It’s good to be back!  On my blog, that is.  I took a short hiatus to wrap up the school year, rest and get the kids through Vacation Bible School.  Since my last post, daughter number three has acquired her driver’s license and is the phase of I-will-drive-anyone-anywhere-just-to-get-behind-the-wheel-and-outta-the-house.  Praise be Jesus! It has been a blessing to everyone to have another driver and runner of errands, and a blessing to her to have more freedom.

Even though she got the kids dressed and fed and drove them to VBS all week it still took me by surprise how exhausting the week turned out to be for me. I guess I overestimated the break of a few hours each day and underestimated how tired the kids would be from waking early and being active.  I overbooked my week with appointments and activities trying to get it all in before we leave for our trip on Monday.

Our trip!  That was what I was originally going to share with you.  Me and My Gang of seven are heading north for a family reunion.  We are breaking the trip into three legs to space out the driving time.  The first leg will take us to Omaha, Nebraska to stay with a college friend and her family.  Google Maps tells me it is a 9hr 20min drive, so I’m planning on 12 hours.  Heck, it takes us 20 minutes for a short bathroom break by the time we all unload, use the bathroom, wash hands and reload.  I have also found that 2 hours is the maximum travel time between breaks.  If we hit lunch right and the kids nap, we can make it three hours, but that is the exception to the rule.  I try not to stress about the time and focus on enjoying the journey.  On one of our first road trips Patrick and I stopped at a park for lunch and the tradition has stuck. We always pack a picnic lunch and find a local park to stretch our legs and fill our bellies.  It makes for a great break in the trip and for excellent memories.  I must admit that GPS has made the task easier, but hunting down a park is part of the adventure.

The second leg is to Green Bay, Wisconsin to celebrate my Aunt and Uncle’s 50th wedding anniversary, attend the Allen reunion, visit St. Lawrence Seminary and show the kids their family heritage: visits to the grave sites of my grandparents,  my grandparents former homes, and various sites around town.  Both my mother and father’s families are from Green Bay and our history goes back four generations since immigrating to the U.S.A. in the late 1800’s.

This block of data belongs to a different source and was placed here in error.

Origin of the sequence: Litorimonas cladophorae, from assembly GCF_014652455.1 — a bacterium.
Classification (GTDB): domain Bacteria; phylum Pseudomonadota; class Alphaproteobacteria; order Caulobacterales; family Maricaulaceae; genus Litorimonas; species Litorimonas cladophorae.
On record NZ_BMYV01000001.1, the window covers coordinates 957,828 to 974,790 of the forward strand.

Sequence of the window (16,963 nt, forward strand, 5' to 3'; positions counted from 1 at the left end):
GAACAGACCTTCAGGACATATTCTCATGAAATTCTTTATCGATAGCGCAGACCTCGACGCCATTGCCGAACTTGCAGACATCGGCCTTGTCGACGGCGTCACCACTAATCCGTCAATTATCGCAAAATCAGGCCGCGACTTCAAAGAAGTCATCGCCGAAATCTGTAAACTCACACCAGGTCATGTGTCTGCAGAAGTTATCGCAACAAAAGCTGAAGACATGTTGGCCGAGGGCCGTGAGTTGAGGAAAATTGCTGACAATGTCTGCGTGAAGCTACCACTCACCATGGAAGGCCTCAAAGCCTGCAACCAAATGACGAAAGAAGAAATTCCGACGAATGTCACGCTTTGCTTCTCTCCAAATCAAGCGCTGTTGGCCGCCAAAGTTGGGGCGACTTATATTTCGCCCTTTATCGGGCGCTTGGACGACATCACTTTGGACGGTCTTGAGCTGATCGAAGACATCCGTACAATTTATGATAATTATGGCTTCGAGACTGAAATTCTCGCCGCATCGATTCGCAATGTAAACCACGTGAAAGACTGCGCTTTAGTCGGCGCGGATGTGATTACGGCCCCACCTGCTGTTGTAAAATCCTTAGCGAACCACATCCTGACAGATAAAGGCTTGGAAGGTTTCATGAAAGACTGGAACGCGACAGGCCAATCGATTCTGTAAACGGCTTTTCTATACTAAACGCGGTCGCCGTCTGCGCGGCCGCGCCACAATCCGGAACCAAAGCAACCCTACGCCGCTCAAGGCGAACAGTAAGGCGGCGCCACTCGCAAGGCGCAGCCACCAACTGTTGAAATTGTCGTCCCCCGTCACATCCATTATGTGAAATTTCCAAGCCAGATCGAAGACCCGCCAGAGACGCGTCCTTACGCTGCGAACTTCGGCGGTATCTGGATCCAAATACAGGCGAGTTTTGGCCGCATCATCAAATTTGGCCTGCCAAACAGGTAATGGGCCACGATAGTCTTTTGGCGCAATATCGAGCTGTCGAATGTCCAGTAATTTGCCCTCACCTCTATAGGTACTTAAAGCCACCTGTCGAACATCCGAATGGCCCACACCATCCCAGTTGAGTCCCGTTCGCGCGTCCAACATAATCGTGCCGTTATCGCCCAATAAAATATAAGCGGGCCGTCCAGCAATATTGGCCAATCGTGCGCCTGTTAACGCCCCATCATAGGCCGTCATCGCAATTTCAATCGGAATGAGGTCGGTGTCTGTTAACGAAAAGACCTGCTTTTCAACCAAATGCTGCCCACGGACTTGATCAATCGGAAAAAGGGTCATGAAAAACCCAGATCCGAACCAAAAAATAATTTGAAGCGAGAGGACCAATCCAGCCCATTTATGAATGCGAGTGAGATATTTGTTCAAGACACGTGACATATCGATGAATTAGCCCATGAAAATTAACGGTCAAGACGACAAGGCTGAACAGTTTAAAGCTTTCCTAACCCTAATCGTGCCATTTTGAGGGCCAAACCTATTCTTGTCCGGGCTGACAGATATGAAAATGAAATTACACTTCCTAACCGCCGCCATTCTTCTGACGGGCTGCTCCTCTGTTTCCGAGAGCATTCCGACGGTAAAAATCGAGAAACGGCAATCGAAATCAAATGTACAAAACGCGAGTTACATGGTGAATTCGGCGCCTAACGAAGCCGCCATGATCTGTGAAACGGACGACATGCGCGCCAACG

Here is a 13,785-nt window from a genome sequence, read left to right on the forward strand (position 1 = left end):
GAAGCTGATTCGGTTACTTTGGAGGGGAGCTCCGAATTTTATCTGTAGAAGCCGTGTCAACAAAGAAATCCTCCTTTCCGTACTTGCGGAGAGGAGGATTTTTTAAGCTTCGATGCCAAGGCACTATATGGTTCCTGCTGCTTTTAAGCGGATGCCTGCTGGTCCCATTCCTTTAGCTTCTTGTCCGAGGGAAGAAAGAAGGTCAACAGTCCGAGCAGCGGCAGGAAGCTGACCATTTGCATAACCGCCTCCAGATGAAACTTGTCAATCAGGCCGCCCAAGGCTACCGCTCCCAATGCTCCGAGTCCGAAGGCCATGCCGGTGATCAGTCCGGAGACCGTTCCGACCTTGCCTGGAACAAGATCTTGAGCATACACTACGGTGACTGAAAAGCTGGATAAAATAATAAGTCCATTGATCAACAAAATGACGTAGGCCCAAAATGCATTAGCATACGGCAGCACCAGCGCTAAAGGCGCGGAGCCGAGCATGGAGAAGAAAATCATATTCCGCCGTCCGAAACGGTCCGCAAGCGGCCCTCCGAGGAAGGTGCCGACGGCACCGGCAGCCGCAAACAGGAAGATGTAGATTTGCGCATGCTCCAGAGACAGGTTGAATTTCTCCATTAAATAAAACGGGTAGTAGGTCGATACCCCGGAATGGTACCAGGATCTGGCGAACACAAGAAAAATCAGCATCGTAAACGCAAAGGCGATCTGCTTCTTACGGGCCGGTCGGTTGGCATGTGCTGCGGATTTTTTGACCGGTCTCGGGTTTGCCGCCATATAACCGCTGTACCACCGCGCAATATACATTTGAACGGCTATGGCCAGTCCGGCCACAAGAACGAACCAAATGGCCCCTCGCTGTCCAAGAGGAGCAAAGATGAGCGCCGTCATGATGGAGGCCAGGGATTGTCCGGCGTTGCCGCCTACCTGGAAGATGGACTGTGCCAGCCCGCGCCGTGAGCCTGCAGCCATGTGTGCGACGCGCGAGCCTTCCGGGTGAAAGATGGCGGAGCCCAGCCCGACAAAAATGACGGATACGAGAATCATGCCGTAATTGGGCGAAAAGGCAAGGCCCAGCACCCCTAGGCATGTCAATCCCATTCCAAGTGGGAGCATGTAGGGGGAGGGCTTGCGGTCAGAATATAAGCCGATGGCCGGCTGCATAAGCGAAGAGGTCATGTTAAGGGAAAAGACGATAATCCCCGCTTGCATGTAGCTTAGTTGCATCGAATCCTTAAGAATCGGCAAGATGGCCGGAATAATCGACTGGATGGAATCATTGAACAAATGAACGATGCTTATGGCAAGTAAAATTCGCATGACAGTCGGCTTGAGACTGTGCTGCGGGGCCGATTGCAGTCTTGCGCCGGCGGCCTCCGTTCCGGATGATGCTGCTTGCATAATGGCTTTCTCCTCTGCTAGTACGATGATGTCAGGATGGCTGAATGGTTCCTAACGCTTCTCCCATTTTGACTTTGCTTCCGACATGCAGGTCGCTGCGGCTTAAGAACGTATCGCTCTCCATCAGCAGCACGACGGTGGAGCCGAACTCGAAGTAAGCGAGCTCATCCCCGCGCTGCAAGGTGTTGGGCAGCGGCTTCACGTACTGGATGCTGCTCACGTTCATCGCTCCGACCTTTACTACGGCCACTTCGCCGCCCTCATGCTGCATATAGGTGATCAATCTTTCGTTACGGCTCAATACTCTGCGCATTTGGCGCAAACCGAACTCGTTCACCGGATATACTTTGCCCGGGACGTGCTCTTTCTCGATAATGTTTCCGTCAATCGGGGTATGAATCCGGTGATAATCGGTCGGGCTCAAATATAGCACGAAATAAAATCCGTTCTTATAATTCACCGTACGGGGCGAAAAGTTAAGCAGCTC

Lastly, we will head back to Omaha to stay with my nephew and his beautiful family.  As an added bonus we will stay through July 5 to meet up with daughter number two who will make an appearance in Omaha that weekend.  Lauren is walking across the U.S. with Crossroads to raise awareness for the rights and dignity of people from conception through natural death.  She started in San Francisco and will end in Washington D.C. and is taking her entire summer vacation for this wonderful cause.  We will only get to see her for a few hours before she heads back to college in the fall, so this gift of time mid-summer is a precious one.  I have really enjoyed following Lauren via photos she has posted on Facebook.  I was not independent enough to venture out at her age, so it is fun to live vicariously through my children now.

I plan on blogging a short update each day of our trip so that you can follow along on our adventures.  We are still neck-deep in packing and planning.

Clothes for six kids for eight days!

Clothes for six kids for eight days!

I have learned that if you prepare well enough in advance it makes for a much smoother trip.  I adore long car trips and I have passed on the love to my children.  We have our moments, but for the most part we have a heck of a good time.  Our signature song is “Me and My Gang” by Rascal Flatts if you want to sing along.  I’ll see if I can get some video for your enjoyment.  “It’s a brother and a sister kinda thing, raise your hand if you all wanna hang with me and my gang . . .”